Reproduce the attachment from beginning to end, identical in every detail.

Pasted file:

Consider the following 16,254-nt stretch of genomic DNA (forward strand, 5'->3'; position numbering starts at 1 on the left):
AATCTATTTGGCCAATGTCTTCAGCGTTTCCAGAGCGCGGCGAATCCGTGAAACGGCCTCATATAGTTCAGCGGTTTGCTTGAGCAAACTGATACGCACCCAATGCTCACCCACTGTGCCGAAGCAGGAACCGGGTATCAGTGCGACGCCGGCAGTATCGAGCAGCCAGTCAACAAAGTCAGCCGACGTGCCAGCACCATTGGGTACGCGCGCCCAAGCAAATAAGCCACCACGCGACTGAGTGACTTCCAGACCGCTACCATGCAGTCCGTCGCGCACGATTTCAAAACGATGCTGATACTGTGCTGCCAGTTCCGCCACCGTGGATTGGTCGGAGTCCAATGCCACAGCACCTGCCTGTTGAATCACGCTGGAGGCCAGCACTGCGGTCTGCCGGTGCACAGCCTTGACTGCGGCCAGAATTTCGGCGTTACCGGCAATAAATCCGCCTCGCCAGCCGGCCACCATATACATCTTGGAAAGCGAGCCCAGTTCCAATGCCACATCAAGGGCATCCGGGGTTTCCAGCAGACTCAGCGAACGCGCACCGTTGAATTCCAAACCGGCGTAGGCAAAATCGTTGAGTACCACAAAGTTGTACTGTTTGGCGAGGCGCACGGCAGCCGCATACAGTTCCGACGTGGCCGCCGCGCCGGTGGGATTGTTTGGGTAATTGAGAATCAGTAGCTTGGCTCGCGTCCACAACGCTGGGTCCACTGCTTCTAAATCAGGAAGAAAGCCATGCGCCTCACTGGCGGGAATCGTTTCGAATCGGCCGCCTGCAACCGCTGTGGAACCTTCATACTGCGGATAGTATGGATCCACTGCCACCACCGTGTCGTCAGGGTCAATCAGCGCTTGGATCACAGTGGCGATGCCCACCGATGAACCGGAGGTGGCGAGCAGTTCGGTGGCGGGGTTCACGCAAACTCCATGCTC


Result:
Consider the following 16,254-nt stretch of genomic DNA (forward strand, 5'->3'; position numbering starts at 1 on the left):
AATCTATTTGGCCAATGTCTTCAGCGTTTCCAGAGCGCGGCGAATCCGTGAAACGGCCTCATATAGTTCAGCGGTTTGCTTGAGCAAACTGATACGCACCCAATGCTCACCCACTGTGCCGAAGCAGGAACCGGGTATCAGTGCGACGCCGGCAGTATCGAGCAGCCAGTCAACAAAGTCAGCCGACGTGCCAGCACCATTGGGTACGCGCGCCCAAGCAAATAAGCCACCACGCGACTGAGTGACTTCCAGACCGCTACCATGCAGTCCGTCGCGCACGATTTCAAAACGATGCTGATACTGTGCTGCCAGTTCCGCCACCGTGGATTGGTCGGAGTCCAATGCCACAGCACCTGCCTGTTGAATCACGCTGGAGGCCAGCACTGCGGTCTGCCGGTGCACAGCCTTGACTGCGGCCAGAATTTCGGCGTTACCGGCAATAAATCCGCCTCGCCAGCCGGCCACCATATACATCTTGGAAAGCGAGCCCAGTTCCAATGCCACATCAAGGGCATCCGGGGTTTCCAGCAGACTCAGCGAACGCGCACCGTTGAATTCCAAACCGGCGTAGGCAAAATCGTTGAGTACCACAAAGTTGTACTGTTTGGCGAGGCGCACGGCAGCCGCATACAGTTCCGACGTGGCCGCCGCGCCGGTGGGATTGTTTGGGTAATTGAGAATCAGTAGCTTGGCTCGCGTCCACAACGCTGGGTCCACTGCTTCTAAATCAGGAAGAAAGCCATGCGCCTCACTGGCGGGAATCGTTTCGAATCGGCCGCCTGCAACCGCTGTGGAACCTTCATACTGCGGATAGTATGGATCCACTGCCACCACCGTGTCGTCAGGGTCAATCAGCGCTTGGATCACAGTGGCGATGCCCACCGATGAACCGGAGGTGGCGAGCAGTTCGGTGGCGGGGTTCACGCAAACTCCATGCTC